A very pink house
The start of a chilly Edinburgh spring was time for one of our regular buying trips to Mexico. March is a great month for visiting Mexico City; the rainy months haven’t yet kicked in and the day times are warm and sunny. We were there to work, but it doesn’t hurt to have a spot of decent weather!
We caught up with old friends, stocked up on our favourite products from several of our family-run suppliers and found some spectacular new ceramics and jewellery from some amazing, talented artisans.
A margarita or two…
We also tried a margarita or two. For research purposes only.
Pachycereus Marginatus. Mexican fence posts are very green
We’ll have to wait a few months before the main stock arrives by sea from Mexico, but the floral jewellery is already in the Edinburgh shop.
Real flower pendants, set in resin with silver
A Frida pendant, with real flowers
Hand decorating a plate
In the studio
Work in Progress
Brightly decorated ceramic Sugar Skulls
Terracotta lamps. Pierced to let light shine through
A Pre hispanic style statue
Hand painted tiles
Mexican silver rings
One of the fun tasks in the Caoba shop is polishing the Mexican silver jewellery. The silver seems to buff up extra sparkly and it gives me a chance to try on all the rings. The additional sparkle comes from the slightly higher-than-normal silver content. While sterling silver must by law contain a minimum of 92.5% silver, Mexican silver is usually around 95% pure. As a guarantee of the high quality we get all our Mexican silver items weighing over 7 grams assayed and stamped .925 at the Edinburgh Assay Office.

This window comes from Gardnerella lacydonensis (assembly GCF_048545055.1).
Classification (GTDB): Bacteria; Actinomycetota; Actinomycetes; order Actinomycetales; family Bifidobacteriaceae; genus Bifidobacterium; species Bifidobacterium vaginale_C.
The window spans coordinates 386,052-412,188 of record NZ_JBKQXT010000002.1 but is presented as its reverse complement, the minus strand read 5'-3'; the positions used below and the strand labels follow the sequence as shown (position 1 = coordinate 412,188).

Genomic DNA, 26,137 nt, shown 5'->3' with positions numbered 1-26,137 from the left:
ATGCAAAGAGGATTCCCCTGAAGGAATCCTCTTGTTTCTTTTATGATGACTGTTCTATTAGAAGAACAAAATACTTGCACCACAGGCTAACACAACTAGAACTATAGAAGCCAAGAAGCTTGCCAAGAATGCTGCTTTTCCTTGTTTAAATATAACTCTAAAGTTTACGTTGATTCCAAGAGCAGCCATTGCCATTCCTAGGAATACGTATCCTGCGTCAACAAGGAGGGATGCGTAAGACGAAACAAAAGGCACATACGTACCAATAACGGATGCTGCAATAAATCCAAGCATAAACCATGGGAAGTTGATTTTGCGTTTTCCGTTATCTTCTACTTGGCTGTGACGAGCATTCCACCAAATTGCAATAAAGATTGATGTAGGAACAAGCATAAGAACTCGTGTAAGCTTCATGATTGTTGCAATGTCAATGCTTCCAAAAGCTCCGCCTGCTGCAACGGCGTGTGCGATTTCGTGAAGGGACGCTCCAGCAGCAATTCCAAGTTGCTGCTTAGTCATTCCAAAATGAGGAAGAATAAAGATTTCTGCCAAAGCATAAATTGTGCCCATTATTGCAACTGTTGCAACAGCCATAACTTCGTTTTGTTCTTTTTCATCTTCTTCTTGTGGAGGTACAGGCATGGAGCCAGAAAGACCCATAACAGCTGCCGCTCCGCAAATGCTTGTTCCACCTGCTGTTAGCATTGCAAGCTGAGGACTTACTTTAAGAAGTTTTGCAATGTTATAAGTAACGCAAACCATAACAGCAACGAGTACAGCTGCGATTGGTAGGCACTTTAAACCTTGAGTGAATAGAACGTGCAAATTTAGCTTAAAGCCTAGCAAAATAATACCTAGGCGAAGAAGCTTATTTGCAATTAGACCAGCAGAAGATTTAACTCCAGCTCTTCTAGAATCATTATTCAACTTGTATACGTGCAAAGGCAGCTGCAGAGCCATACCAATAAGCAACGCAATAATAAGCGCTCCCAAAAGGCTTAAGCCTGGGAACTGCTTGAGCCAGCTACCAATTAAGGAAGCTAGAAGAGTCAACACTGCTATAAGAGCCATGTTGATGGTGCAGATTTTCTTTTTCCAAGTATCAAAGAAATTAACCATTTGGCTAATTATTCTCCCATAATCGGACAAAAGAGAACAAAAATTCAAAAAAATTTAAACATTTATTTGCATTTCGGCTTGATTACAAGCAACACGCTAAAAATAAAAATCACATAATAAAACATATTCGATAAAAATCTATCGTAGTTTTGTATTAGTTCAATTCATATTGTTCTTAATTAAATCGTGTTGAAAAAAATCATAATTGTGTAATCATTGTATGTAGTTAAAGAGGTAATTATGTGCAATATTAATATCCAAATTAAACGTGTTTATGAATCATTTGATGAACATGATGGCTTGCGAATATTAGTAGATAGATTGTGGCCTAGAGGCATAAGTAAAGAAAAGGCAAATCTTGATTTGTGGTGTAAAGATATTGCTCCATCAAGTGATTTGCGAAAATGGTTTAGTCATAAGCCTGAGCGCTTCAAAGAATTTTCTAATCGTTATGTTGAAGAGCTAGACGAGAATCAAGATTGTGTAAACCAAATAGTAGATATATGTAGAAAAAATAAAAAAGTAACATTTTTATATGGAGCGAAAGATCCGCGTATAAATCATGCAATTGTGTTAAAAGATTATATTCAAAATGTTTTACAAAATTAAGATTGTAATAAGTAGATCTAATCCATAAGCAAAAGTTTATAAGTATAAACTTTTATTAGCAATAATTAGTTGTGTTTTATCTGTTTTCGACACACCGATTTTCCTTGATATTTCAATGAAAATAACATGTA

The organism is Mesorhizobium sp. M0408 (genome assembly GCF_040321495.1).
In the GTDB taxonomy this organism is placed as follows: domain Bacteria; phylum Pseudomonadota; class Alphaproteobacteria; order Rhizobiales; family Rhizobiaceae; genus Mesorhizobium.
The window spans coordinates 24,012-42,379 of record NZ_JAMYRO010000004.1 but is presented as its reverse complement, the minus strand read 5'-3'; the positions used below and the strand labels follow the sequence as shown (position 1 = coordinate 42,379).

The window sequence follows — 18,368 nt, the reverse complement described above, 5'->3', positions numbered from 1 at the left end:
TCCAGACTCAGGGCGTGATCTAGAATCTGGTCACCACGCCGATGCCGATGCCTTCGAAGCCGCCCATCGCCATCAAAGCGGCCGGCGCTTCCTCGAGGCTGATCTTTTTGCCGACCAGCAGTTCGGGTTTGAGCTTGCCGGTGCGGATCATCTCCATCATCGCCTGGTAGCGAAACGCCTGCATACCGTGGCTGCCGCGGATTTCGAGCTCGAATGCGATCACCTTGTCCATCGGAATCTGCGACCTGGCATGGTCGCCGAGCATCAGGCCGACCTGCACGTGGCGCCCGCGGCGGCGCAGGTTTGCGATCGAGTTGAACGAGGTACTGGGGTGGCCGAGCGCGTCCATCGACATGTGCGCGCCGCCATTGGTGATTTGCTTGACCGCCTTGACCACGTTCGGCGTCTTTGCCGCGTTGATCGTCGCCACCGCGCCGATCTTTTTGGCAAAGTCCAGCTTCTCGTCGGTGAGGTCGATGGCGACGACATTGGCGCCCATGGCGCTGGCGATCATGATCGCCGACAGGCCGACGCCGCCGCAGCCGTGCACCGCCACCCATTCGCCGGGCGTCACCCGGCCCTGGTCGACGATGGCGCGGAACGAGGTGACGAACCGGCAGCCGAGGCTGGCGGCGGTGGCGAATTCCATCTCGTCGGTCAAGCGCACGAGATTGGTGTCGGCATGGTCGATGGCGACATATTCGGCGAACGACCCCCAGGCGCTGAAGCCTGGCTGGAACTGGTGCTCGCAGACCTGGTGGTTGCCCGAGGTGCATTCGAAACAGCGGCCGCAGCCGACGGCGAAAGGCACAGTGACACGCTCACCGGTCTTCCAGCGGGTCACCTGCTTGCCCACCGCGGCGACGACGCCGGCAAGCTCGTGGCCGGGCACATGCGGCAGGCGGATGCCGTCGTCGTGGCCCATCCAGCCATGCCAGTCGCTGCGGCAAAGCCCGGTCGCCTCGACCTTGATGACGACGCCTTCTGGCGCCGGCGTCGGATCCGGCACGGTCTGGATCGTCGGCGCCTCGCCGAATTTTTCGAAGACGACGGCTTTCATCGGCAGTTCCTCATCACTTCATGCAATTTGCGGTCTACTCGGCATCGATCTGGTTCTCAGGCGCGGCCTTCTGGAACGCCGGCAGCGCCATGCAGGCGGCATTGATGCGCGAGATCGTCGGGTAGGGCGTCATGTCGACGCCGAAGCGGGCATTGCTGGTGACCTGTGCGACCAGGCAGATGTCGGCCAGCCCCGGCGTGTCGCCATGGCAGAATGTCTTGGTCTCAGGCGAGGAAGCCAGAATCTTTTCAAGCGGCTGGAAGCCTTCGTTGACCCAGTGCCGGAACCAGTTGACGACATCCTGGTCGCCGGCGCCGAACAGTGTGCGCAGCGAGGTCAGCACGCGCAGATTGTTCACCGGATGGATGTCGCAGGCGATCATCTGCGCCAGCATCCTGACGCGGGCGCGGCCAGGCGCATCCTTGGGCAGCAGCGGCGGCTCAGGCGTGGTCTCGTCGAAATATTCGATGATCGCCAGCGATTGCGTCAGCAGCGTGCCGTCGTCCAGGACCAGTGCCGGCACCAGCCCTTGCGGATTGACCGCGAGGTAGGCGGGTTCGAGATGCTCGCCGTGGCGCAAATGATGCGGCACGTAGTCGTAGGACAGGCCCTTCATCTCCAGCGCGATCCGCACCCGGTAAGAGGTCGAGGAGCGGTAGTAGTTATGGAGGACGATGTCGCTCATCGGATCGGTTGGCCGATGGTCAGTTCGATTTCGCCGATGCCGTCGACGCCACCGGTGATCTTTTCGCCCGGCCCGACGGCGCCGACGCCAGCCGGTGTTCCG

Mexico is one of the world’s largest silver producers, with silver being commercially mined in the country for the last 500 years. In the twentieth century an American architect, William Spratling settled in Mexico and began designing and selling homewares and jewellery made from locally sourced metals. He worked with local goldsmiths and artisans to spawn a regional industry that continues to the present day, boosting the local economies and encouraging the valuable tourist trade.
Mexican silversmiths at work
A highlight of our regular trips to Mexico are the visits to these workshops and selecting the bracelets, bangles, earrings and necklaces to bring back to Edinburgh. These are handmade pieces, with no one item identical to another, making much of our range hard to find elsewhere in the UK.